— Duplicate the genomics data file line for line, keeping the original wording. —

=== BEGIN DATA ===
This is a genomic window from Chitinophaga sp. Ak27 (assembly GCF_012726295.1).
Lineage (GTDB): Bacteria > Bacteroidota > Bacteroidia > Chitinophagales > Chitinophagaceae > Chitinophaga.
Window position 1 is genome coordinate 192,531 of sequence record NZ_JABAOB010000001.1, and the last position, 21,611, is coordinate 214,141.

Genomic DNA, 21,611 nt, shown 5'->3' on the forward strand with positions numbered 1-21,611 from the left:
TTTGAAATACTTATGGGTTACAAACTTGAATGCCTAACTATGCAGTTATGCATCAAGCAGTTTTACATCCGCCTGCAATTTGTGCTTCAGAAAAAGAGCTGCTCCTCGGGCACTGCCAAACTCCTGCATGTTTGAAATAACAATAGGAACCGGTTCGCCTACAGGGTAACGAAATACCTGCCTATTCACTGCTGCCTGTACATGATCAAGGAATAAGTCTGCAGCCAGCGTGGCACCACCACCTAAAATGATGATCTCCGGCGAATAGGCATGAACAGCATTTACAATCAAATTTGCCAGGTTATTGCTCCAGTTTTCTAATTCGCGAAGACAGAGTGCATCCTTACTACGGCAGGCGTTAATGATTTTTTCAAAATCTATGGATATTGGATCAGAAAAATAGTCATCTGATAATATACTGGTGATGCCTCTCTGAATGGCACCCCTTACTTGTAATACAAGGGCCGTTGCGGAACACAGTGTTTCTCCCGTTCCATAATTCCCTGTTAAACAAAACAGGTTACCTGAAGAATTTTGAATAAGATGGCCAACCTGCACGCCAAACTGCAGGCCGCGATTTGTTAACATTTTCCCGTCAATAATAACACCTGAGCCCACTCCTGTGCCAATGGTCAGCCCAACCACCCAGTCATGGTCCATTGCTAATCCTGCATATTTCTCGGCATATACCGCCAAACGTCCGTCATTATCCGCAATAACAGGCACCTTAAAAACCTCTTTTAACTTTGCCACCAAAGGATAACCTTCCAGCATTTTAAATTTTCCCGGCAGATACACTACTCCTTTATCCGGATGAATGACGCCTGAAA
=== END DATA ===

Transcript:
This is a genomic window from Chitinophaga sp. Ak27 (assembly GCF_012726295.1).
Lineage (GTDB): Bacteria > Bacteroidota > Bacteroidia > Chitinophagales > Chitinophagaceae > Chitinophaga.
Window position 1 is genome coordinate 192,531 of sequence record NZ_JABAOB010000001.1, and the last position, 21,611, is coordinate 214,141.

Genomic DNA, 21,611 nt, shown 5'->3' on the forward strand with positions numbered 1-21,611 from the left:
TTTGAAATACTTATGGGTTACAAACTTGAATGCCTAACTATGCAGTTATGCATCAAGCAGTTTTACATCCGCCTGCAATTTGTGCTTCAGAAAAAGAGCTGCTCCTCGGGCACTGCCAAACTCCTGCATGTTTGAAATAACAATAGGAACCGGTTCGCCTACAGGGTAACGAAATACCTGCCTATTCACTGCTGCCTGTACATGATCAAGGAATAAGTCTGCAGCCAGCGTGGCACCACCACCTAAAATGATGATCTCCGGCGAATAGGCATGAACAGCATTTACAATCAAATTTGCCAGGTTATTGCTCCAGTTTTCTAATTCGCGAAGACAGAGTGCATCCTTACTACGGCAGGCGTTAATGATTTTTTCAAAATCTATGGATATTGGATCAGAAAAATAGTCATCTGATAATATACTGGTGATGCCTCTCTGAATGGCACCCCTTACTTGTAATACAAGGGCCGTTGCGGAACACAGTGTTTCTCCCGTTCCATAATTCCCTGTTAAACAAAACAGGTTACCTGAAGAATTTTGAATAAGATGGCCAACCTGCACGCCAAACTGCAGGCCGCGATTTGTTAACATTTTCCCGTCAATAATAACACCTGAGCCCACTCCTGTGCCAATGGTCAGCCCAACCACCCAGTCATGGTCCATTGCTAATCCTGCATATTTCTCGGCATATACCGCCAAACGTCCGTCATTATCCGCAATAACAGGCACCTTAAAAACCTCTTTTAACTTTGCCACCAAAGGATAACCTTCCAGCATTTTAAATTTTCCCGGCAGATACACTACTCCTTTATCCGGATGAATGACGCCTGAAA